How did you get tied into Compton Community garden?
“My catering company works with the garden, we get our food from there to cater. And then I started learning from Dr.Ross, over time we started realizing that this can set us apart because we have access to high quality fresh picked organic food. It elevated us tremendously and then we actually developed a relationship with agriculture and learning how to grow food. I went to Hawaii and came back to see the garden was just like messed up and I said I had to take it upon myself to not let this powerful resource go to waste. That started the process of learning how to become a director of a garden and what it entails. It wasn’t until then I decided to rewrite the structure, so me and my bro Luther decided to take it upon ourselves to pick up the mountain because it's a safe peaceful space where we can educate thousands of people and feed them as well.”
What kind of events do you have here?
“So we do a lot of workshops but our main events are our introduction to organic gardening classes called “Your Taste Buds Are Not Your God". I have had cooking classes, juicing classes, and we also just taught a class about fibroids. We really want to use this space as a platform for all of the healers and educators to come together. We want to have a yoga class or a physical fitness class and it will be coming soon.”
As we’re daily becoming more aware of systemic oppression, what impact do you wish to have on the community to assist in moving towards changing the narrative?
We really want to use this space as a platform for health and wellness because I impact the community for that same thing in many ways. Like my main thing is teaching the youth what systemic oppression is and how to navigate through it and be self-aware. That's my foundation. We can do self assessment and then from self-assessment it’s about educating ourselves what we're doing to our belief systems really getting those lines, you know, because a lot of the time our belief systems and our day-to-day packages are not the same.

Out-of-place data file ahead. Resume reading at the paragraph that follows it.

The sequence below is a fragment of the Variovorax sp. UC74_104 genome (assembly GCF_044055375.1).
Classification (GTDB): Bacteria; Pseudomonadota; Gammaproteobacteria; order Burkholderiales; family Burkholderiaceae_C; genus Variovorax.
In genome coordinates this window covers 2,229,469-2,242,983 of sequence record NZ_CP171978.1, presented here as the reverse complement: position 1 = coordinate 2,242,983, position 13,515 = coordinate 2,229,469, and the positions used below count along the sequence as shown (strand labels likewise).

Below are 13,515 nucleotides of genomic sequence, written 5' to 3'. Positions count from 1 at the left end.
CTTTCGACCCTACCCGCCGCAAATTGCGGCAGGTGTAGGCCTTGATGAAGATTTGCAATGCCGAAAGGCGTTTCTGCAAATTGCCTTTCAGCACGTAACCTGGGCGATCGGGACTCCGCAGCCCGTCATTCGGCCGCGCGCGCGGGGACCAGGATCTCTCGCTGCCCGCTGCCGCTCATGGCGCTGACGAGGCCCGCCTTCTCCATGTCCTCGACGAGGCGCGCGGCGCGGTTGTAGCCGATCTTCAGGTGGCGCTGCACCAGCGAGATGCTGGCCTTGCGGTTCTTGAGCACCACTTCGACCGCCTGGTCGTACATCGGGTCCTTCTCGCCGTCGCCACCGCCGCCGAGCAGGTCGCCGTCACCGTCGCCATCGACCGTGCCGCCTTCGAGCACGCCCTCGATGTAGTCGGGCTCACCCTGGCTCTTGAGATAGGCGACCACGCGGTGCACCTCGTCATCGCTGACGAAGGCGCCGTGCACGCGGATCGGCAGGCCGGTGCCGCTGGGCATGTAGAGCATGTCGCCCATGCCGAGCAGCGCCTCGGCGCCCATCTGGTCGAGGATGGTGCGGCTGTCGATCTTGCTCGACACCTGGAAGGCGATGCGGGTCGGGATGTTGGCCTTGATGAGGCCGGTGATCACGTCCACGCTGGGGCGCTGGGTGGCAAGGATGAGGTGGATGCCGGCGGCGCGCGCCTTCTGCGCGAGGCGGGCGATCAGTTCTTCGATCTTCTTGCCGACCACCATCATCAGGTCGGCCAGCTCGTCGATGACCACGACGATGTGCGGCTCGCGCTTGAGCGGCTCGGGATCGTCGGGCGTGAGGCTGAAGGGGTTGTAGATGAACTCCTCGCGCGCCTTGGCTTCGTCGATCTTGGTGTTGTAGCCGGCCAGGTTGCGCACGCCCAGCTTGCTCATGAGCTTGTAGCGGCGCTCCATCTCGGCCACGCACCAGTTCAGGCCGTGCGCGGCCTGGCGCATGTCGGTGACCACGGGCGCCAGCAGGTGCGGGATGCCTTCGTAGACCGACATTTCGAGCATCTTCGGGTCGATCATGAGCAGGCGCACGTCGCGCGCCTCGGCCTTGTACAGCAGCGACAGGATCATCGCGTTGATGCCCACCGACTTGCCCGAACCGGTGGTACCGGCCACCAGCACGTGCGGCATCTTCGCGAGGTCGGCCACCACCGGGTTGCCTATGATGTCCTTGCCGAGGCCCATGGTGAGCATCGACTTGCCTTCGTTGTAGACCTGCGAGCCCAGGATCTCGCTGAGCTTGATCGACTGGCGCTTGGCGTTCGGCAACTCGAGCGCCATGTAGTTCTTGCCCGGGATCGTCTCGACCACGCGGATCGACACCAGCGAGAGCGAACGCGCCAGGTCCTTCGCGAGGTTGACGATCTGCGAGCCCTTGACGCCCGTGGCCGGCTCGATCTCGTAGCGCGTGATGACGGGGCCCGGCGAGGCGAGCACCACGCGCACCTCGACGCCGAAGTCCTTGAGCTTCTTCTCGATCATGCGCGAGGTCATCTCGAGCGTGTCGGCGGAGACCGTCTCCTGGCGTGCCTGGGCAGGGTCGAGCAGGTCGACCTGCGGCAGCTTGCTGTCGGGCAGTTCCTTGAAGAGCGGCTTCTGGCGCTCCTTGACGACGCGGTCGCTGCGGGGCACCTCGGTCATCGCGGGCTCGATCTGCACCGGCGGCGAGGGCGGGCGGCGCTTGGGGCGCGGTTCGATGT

So from that self-awareness comes eating healthier, being more rooted and grounded, having a deeper connection with nature and learning what that entails in a full totality. And from that we can free ourselves because we already have everything you need to be free and I'm the physical manifestation of that. Like it's been imposed more so into our minds because what we give our focus and attention to. The Garden is like the last part of that the main thing is self-awareness. We need books in the community. I have a full library;I have a whole section of books just about systemic oppression. So it's kind of like we need it because we have to understand how this society works or how we got here. How are we able to keep getting shot in the street?
The street doesn't change. Why are we fighting against each other? Why are we in this situation? We have a food desert, but we have perfect weather conditions. How's that possible? You know, how can you put anything in the dirt in Compton and grow but yet we don't have access to organic food.”
The power of knowing yourself is essential for your mental health especially during these times of so much uncertainty in the world you can gain comfort within owning onto your own power. I walked away from this interview feeling rejuvenated and hopeful for the black community knowing that there are allies willing to dedicate their lives to the well being of their people. Temu also has published two cookbooks called “Dedication Catering Kids Plant Based” and “Dedication Catering Plant Based”. Alongside releasing a web series based off of his brand and online course called “Hood and Healthy” that is available on youtube.